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digitalmars.D.learn - Strage class' with invariant() {} function behaviour

reply mumba <qniol o2.pl> writes:
Hello people.

Check this out, and explain please.

class Foo {
    invariant(Object) bar() {
        return new invariant(Object); //return sth caller cannot change
    }
}

So far, so good. Now:

class Foo {
    invariant() {} //some design by contract stuff, nothing related to type's
storage classes
    Object bar() { //less restrictive version of the previous func
        return new Object; 
    }
}

So far so good. Now let's make a fusion:

class Foo {
    invariant() {}
    invariant(Object) bar() {
        return new invariant(Object);
    }
}

BANG! (dmd v2.014)
variable test.Foo.bar.__result cannot modify invariant

...

Of course, I have some theories, but I wouldn't come here if they were good, so
I'll keep them for myself. Tell me yours.

cheers.
Oct 08 2008
next sibling parent reply "Jarrett Billingsley" <jarrett.billingsley gmail.com> writes:
On Wed, Oct 8, 2008 at 2:34 PM, mumba <qniol o2.pl> wrote:
 Hello people.

 Check this out, and explain please.

 class Foo {
    invariant(Object) bar() {
        return new invariant(Object); //return sth caller cannot change
    }
 }

 So far, so good. Now:

 class Foo {
    invariant() {} //some design by contract stuff, nothing related to type's
storage classes
    Object bar() { //less restrictive version of the previous func
        return new Object;
    }
 }

 So far so good. Now let's make a fusion:

 class Foo {
    invariant() {}
    invariant(Object) bar() {
        return new invariant(Object);
    }
 }

 BANG! (dmd v2.014)
 variable test.Foo.bar.__result cannot modify invariant

 ...

 Of course, I have some theories, but I wouldn't come here if they were good,
so I'll keep them for myself. Tell me yours.

 cheers.

D's contracts allow you to put an out contract on a function to see what the result of the function was: void foo() out(result) { /* check that result is reasonable */ } body { /* function body */ } When you declare a class invariant, it calls the invariant after each public method is called. My guess is that D is inserting an implicit "out(result) { assert(this); }" on each public method, but the out contract probably hasn't yet been updated and thinks typeof(result) is just Object, not invariant(Object). Hence, error. It's most likely a bug.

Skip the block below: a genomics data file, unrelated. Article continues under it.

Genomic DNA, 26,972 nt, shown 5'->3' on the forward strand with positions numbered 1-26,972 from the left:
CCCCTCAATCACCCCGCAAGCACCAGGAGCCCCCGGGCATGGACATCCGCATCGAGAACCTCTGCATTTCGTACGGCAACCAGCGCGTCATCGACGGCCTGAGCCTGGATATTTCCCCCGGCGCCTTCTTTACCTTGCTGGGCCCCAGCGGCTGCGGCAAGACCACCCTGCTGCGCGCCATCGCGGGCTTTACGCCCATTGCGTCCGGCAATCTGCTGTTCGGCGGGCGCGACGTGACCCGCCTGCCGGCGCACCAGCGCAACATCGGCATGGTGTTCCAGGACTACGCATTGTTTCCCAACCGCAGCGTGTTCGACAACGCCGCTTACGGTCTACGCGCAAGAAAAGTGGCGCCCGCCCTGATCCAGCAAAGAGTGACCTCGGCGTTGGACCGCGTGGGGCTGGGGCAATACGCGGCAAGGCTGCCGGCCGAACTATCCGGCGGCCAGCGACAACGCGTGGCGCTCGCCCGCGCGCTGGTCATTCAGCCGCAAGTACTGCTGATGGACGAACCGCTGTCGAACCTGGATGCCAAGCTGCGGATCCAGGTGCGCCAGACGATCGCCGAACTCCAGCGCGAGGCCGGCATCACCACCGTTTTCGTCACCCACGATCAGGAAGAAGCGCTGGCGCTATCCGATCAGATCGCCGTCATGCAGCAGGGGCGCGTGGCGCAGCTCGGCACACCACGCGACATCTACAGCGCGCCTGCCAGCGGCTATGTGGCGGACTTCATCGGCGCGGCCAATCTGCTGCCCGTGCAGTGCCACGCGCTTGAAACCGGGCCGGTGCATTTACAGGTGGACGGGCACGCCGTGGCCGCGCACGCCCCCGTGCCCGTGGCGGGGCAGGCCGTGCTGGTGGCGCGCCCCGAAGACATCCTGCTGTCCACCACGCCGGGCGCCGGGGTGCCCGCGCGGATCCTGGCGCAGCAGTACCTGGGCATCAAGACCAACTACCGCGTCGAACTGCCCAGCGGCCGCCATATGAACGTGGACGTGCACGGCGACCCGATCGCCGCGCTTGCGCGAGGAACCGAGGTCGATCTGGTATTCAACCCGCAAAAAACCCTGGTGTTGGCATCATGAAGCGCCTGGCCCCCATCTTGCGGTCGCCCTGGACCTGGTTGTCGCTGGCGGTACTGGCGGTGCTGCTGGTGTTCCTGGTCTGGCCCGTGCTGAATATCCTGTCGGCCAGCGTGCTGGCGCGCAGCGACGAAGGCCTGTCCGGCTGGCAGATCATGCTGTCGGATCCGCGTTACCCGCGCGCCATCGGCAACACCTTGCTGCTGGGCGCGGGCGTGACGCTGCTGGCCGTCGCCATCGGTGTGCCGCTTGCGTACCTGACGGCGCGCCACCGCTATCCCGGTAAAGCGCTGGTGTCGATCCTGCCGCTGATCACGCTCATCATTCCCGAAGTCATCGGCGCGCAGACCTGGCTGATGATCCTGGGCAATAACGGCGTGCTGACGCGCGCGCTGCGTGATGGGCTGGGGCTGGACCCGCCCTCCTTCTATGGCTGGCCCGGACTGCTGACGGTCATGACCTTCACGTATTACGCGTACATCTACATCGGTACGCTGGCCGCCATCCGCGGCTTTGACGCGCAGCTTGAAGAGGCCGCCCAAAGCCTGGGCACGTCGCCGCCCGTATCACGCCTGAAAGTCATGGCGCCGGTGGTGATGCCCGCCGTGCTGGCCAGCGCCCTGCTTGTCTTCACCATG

Oct 08 2008
parent mumba <qniol o2.pl> writes:
Jarrett Billingsley Wrote:

  My guess is that D is inserting an implicit
 "out(result) { assert(this); }" on each public method, but the out
 contract probably hasn't yet been updated and thinks typeof(result) is
 just Object, not invariant(Object).  Hence, error.

Sorry, but I don't understand this sentence :). What do you mean by "updated"? "assert(this) added"? I guess not, since this is what D is actually doing (beginning of the sentence) so how we can even expect having sth done before we did it? Is there some kind of "update" D performs in order to turn types to invariant(types)?
Oct 08 2008
prev sibling parent "Jarrett Billingsley" <jarrett.billingsley gmail.com> writes:
On Wed, Oct 8, 2008 at 3:31 PM, mumba <qniol o2.pl> wrote:
 Jarrett Billingsley Wrote:

  My guess is that D is inserting an implicit
 "out(result) { assert(this); }" on each public method, but the out
 contract probably hasn't yet been updated and thinks typeof(result) is
 just Object, not invariant(Object).  Hence, error.

Sorry, but I don't understand this sentence :). What do you mean by "updated"? "assert(this) added"? I guess not, since this is what D is actually doing (beginning of the sentence) so how we can even expect having sth done before we did it? Is there some kind of "update" D performs in order to turn types to invariant(types)?

By updated I mean that there seem to be some areas in the D2 compiler that still don't know about const and invariant. assert(this) calls the invariant of 'this'.
Oct 08 2008